But he was rebuked (ελεγχιν δε εσχενelegxin de eschen). “But he had rebuke.” Second aorist active indicative of εχωechō and accusative of ελεγχιςelegxis (late word from ελεγχωelegchō a periphrasis for ελεγχωelegchō here only in N.T.

For his own transgression (ιδιας παρανομιαςidias paranomias). Objective genitive of παρανομιαparanomia old word (from παρανομοςparanomos lawbreaker), here only in N.T.

A dumb ass (υποζυγιον απωνονhupozugion aphōnon). Dumb is without voice, old word for idols and beasts. The adjective υποζυγιοςhupozugios (υπο ζυγον ονhupo zugon on) “being under a yoke,” is applied to the ass as the common beast of burden (papyri, Deissmann, Bible Studies, p. 160), in N.T. only here and Matthew 21:5.

Spake (πτεγχαμενονphthegxamenon). First aorist middle participle of πτεγγομαιphtheggomai old verb, to utter a sound, in N.T. only here, 2 Peter 2:18, Acts 4:18.

Stayed (εκωλυσενekōlusen). First aorist active indicative of κωλυωkōluō to hinder.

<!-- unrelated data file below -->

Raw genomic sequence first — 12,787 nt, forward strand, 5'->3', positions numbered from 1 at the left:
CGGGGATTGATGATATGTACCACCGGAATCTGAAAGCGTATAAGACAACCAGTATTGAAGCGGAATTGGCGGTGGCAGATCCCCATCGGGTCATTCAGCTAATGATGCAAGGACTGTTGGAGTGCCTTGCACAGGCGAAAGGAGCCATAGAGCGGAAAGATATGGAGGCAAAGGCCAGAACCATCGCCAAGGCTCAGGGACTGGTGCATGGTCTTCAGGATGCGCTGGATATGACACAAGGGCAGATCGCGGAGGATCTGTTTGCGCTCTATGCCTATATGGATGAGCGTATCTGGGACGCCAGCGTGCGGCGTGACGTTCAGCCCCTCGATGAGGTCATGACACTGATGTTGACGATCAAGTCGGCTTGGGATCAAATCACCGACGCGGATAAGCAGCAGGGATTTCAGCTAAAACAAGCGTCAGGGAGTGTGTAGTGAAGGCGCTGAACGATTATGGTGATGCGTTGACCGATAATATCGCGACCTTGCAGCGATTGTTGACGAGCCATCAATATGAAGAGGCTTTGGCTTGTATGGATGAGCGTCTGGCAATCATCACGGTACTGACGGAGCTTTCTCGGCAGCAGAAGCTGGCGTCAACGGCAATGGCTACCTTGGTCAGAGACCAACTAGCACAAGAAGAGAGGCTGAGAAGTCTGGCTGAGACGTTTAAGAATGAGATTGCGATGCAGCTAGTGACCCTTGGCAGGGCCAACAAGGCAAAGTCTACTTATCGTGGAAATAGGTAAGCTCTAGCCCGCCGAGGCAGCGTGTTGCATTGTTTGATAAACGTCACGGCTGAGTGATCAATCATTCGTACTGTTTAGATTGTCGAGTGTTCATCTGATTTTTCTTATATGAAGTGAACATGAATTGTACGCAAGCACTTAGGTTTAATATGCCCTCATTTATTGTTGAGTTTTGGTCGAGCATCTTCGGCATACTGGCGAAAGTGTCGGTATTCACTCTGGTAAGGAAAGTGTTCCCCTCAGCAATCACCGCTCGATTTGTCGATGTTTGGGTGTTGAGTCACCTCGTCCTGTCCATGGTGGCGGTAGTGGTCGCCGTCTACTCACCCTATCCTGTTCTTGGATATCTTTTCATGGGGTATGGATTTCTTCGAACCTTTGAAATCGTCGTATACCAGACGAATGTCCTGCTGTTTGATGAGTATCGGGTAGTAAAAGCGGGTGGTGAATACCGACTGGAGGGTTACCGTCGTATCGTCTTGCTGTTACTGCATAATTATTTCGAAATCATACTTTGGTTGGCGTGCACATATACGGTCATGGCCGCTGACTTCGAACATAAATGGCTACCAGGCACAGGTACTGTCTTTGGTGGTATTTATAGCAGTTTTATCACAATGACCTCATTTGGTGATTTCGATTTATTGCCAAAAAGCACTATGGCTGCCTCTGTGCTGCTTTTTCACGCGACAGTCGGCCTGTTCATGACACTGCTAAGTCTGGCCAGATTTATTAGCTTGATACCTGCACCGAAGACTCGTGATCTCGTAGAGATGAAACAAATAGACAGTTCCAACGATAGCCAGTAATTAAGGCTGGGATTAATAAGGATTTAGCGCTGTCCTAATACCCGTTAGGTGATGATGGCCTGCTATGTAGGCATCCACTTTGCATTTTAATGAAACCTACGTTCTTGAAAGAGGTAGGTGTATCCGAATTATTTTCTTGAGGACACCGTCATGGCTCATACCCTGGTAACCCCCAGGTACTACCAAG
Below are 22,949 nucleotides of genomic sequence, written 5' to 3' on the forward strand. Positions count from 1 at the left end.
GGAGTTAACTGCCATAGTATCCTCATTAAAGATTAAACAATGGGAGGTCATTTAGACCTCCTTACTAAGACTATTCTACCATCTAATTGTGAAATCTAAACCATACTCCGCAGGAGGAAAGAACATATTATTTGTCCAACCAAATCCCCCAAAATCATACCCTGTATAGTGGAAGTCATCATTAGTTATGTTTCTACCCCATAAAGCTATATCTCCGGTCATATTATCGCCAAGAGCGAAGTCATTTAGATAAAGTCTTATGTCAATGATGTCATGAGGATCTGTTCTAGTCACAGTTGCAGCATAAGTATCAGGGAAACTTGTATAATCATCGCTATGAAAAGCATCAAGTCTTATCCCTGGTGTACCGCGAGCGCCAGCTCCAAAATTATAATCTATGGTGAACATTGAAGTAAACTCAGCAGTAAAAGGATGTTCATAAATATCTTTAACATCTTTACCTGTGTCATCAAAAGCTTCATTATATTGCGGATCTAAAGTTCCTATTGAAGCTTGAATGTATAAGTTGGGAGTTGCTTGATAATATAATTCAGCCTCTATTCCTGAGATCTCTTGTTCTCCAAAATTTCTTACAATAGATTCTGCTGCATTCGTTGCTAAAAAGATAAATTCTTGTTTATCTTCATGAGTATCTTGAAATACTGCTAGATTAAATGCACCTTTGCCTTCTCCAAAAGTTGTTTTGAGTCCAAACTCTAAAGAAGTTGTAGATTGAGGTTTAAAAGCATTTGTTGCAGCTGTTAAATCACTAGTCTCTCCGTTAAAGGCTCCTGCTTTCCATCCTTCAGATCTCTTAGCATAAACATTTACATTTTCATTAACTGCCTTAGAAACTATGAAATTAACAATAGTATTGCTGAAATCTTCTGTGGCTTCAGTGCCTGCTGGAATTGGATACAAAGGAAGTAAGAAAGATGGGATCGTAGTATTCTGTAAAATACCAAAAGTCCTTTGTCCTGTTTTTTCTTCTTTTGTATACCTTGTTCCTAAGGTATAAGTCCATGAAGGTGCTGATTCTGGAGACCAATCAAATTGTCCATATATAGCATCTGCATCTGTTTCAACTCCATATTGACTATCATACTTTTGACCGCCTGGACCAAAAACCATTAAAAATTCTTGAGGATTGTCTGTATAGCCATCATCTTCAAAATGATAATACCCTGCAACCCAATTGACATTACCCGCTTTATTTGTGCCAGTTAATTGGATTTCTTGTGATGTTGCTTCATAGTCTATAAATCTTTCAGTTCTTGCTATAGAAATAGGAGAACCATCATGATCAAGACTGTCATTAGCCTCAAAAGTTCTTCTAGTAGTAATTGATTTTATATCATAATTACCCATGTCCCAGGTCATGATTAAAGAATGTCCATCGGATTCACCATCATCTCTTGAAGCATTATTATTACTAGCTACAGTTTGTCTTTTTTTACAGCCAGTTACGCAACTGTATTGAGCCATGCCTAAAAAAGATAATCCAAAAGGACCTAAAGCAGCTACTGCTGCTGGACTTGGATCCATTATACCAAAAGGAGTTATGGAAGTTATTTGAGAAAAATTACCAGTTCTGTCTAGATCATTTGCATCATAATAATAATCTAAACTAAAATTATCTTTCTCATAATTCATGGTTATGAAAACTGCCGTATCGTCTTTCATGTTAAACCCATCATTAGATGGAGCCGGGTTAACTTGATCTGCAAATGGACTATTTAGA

Madness (παραπρονιανparaphronian). Only known example of this word instead of the usual παραπροσυνηparaphrosunē or παραπρονησιςparaphronēsis It is being beside one‘s wits.


Verse 17

Without water (ανυδροιanudroi). As in Matthew 12:43; Luke 11:24. Old word for common and disappointing experience of travellers in the orient.

Mists (ομιχλαιhomichlai). Old word for fog, here alone in N.T.

Driven by a storm (υπο λαιλαπος ελαυνομεναιhupo lailapos elaunomenai). ΛαιλαπςLailaps is a squall (Mark 4:37; Luke 8:23, only other N.T. examples). See James 3:4 for another example of ελαυνωelaunō for driving power of wind and waves.

For whom (οιςhois). Dative case of personal interest.

The blackness (ο ζοποςho zophos). See 2 Peter 2:4 for this word.

Hath been reserved (τετηρηταιtetērētai). Perfect passive participle of τηρεωtēreō for which see 2 Peter 2:4, 2 Peter 2:9.


Verse 18

Great swelling words (υπερογκαhuperogka). Old compound adjective (υπερhuper and ογκοςogkos a swelling, swelling above and beyond), in N.T. only here and Judges 1:16.